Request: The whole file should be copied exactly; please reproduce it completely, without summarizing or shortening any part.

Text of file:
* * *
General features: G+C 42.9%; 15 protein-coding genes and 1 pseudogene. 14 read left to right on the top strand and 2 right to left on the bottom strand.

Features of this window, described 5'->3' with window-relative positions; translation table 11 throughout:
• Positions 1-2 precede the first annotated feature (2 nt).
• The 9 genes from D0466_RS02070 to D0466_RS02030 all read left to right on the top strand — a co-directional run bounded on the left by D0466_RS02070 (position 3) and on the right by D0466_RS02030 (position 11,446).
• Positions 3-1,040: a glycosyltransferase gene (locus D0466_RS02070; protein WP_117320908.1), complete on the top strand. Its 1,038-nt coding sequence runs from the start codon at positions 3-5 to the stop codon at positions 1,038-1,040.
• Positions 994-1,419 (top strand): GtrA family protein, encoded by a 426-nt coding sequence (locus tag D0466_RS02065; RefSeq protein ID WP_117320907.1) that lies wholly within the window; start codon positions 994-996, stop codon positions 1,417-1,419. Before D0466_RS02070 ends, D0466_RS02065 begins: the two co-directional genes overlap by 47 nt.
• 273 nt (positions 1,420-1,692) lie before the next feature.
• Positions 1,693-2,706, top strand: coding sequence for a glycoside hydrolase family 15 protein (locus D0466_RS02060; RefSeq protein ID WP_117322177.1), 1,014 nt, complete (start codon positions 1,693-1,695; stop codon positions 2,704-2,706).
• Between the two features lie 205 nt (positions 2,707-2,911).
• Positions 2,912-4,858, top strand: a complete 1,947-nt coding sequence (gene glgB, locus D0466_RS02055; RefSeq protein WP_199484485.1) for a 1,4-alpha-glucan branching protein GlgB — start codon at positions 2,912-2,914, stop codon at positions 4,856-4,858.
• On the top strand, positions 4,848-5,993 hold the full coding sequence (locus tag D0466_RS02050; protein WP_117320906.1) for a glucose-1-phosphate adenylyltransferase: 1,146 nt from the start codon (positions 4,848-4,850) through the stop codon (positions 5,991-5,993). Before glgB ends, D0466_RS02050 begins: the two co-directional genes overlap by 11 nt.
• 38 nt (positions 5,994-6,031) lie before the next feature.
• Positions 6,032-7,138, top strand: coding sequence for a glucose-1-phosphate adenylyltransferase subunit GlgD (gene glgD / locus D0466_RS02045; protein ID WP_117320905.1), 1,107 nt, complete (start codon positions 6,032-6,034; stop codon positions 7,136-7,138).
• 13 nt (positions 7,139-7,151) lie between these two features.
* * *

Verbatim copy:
General features: G+C 42.9%; 15 protein-coding genes and 1 pseudogene. 14 read left to right on the top strand and 2 right to left on the bottom strand.

Features of this window, described 5'->3' with window-relative positions; translation table 11 throughout:
• Positions 1-2 precede the first annotated feature (2 nt).
• The 9 genes from D0466_RS02070 to D0466_RS02030 all read left to right on the top strand — a co-directional run bounded on the left by D0466_RS02070 (position 3) and on the right by D0466_RS02030 (position 11,446).
• Positions 3-1,040: a glycosyltransferase gene (locus D0466_RS02070; protein WP_117320908.1), complete on the top strand. Its 1,038-nt coding sequence runs from the start codon at positions 3-5 to the stop codon at positions 1,038-1,040.
• Positions 994-1,419 (top strand): GtrA family protein, encoded by a 426-nt coding sequence (locus tag D0466_RS02065; RefSeq protein ID WP_117320907.1) that lies wholly within the window; start codon positions 994-996, stop codon positions 1,417-1,419. Before D0466_RS02070 ends, D0466_RS02065 begins: the two co-directional genes overlap by 47 nt.
• 273 nt (positions 1,420-1,692) lie before the next feature.
• Positions 1,693-2,706, top strand: coding sequence for a glycoside hydrolase family 15 protein (locus D0466_RS02060; RefSeq protein ID WP_117322177.1), 1,014 nt, complete (start codon positions 1,693-1,695; stop codon positions 2,704-2,706).
• Between the two features lie 205 nt (positions 2,707-2,911).
• Positions 2,912-4,858, top strand: a complete 1,947-nt coding sequence (gene glgB, locus D0466_RS02055; RefSeq protein WP_199484485.1) for a 1,4-alpha-glucan branching protein GlgB — start codon at positions 2,912-2,914, stop codon at positions 4,856-4,858.
• On the top strand, positions 4,848-5,993 hold the full coding sequence (locus tag D0466_RS02050; protein WP_117320906.1) for a glucose-1-phosphate adenylyltransferase: 1,146 nt from the start codon (positions 4,848-4,850) through the stop codon (positions 5,991-5,993). Before glgB ends, D0466_RS02050 begins: the two co-directional genes overlap by 11 nt.
• 38 nt (positions 5,994-6,031) lie before the next feature.
• Positions 6,032-7,138, top strand: coding sequence for a glucose-1-phosphate adenylyltransferase subunit GlgD (gene glgD / locus D0466_RS02045; protein ID WP_117320905.1), 1,107 nt, complete (start codon positions 6,032-6,034; stop codon positions 7,136-7,138).
• 13 nt (positions 7,139-7,151) lie between these two features.